Just about anything grows here. Island bananas are packed with flavor and there's a baffling variety of passion fruit; papaya, custard apples and something resembling a elongated pine cone called monstera deliciosa (it tastes like banana crossed with pineapple.)

Enjoy the View at Pico do Arieiro

When it's overcast in Funchal, it's worth heading north toward Pico do Arieiro. The steep climb means cars struggle to get out of third gear, but the climb is worth it when the road emerges onto a sunlit plateau broken by bare peaks that poke through fluffy white cloud. Views can stretch from the rugged north coast to Funchal in the south.

Hike the Levadas

A network of hiking trails follow more than 1,300 miles (2,092 kilometers) of narrow stone irrigation channels, known as levadas, criss-cross Madeira's mountainous countryside.


Many lead into the Laurisilva forest, a remnant of the semi-tropical vegetation that covered the island before Portuguese explorers arrived in 1419.


One of the most scenic is the Levada do Caldeirao Verde, which meanders four miles past leafy glades and plunging ocean views before emerging into a clearing with a 300-foot (91 meters) waterfall.

Cabo Girao Skywalk

Ireland and Norway may contest Madeira's claim to have Europe's highest sea cliff. Such details hardly matter though when visitors step onto Cabo Girao's glass-floored viewing platform and gaze down 1,900 feet to the Atlantic rollers below.


The cape is a lump of black rock looming over Camara de Lobos. Sunsets there are phenomenal.

Ponta do Pargo Lighthouse

Portugal’s highest lighthouse seems unimpressive in and of itself, standing at only 46 feet tall. However, the fact that it sits upon the precipice of a thousand foot cliff makes it a towering beacon for seafaring vessels.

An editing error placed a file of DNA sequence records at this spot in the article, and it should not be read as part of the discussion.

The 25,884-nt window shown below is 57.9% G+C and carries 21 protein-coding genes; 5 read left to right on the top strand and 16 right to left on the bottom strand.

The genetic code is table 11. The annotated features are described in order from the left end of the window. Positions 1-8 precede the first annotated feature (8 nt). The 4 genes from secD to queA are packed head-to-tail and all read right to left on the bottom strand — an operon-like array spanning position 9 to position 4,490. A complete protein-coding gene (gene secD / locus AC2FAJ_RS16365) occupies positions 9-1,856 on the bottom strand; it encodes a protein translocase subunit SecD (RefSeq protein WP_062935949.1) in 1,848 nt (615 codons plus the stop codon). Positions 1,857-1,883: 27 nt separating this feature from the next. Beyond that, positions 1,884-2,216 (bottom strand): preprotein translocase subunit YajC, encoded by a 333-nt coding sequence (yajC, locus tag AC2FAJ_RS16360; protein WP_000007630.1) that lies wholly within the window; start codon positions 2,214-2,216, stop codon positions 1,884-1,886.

The lighthouse is publicly accessible and features the Madeiran Lighthouse Museum, a small but interesting collection of curiosities and images detailing the history of lighthouse keeping in this isolated temperate archipelago.

Principality of Pontinha

The Principality of Pontinha is a micronation on an islet connected to Madeira Island, Portugal by a port. The fortified islet was proclaimed an independent principality in 2007 by Renato Barros, self-entitled as Prince Renato, the owner of the piece of land.


The islet and its fort were property of the Portuguese state until king Carlos I of Portugal sold the islet on 9 October 1903 to the Blandy family of Madeira, traditionally involved in winemaking. The money was needed by the king to develop the port of Funchal. In 2000, an art teacher from Madeira, Renato de Barros, bought the islet and fort from the Blandys.


In November 2007, Renato Barros presented a "request for the detachment of the Principality of the Island of Pontinha" to Monteiro Diniz, the sovereign's representative in the Autonomous Region of Madeira. Subsequently, Renato Barros declared the independence of the islet, calling it the Principality of Pontinha and entitling himself its Prince. According to Barros, at the time of the sale of the islet by the king, a royal charter was issued to the buyer, granting them not only the possession of the islet but also the "dominion" over it (meaning, according to Barros, the charter conceded sovereignty over the landmass to its owner since 1903).


In December 2015, bitcoin became the official currency of the country.

By User:Darwinius/att - Own work, CC BY-SA 4.0,
Camara de Lobos

The seaside town of Câmara de Lobos was one of Madeira’s earliest settlements in the 15th century. There’s a pair of churches from these times, and a cove where caravels would have been anchored 600 years ago. Those have been replaced by humble fishing boats, and despite the influx of tourists the town still makes a living from the ocean.


Sightings of Monks Seals date back to the 15th century on Madeira.  The first Portuguese navigators reported seeing many Monk seals howling like wolves - explaining the nickname they received: Sea Wolf. Rumor has it that this gave the name of Camara de Lobos or Municipality of the Wolves.


The most picturesque spot in Câmara de Lobos might be the cove that first attracted Portuguese settlers to this stretch of the coast.

By day the waters are speckled with wooden fishing boats, and at night they go out to catch the weird-looking black scabbardfish, which dwells deep in the ocean, coming closer to the surface after dark.

On the harbour wall you’ll get a fine perspective of the inland mountains, rising sharply from the coast and notched with terraces for plantations.

You can cast your eye over the fleet of painted boats that have been pulled onto the foreshore and nurse a “poncha” at one of the bars in the cobblestone streets behind.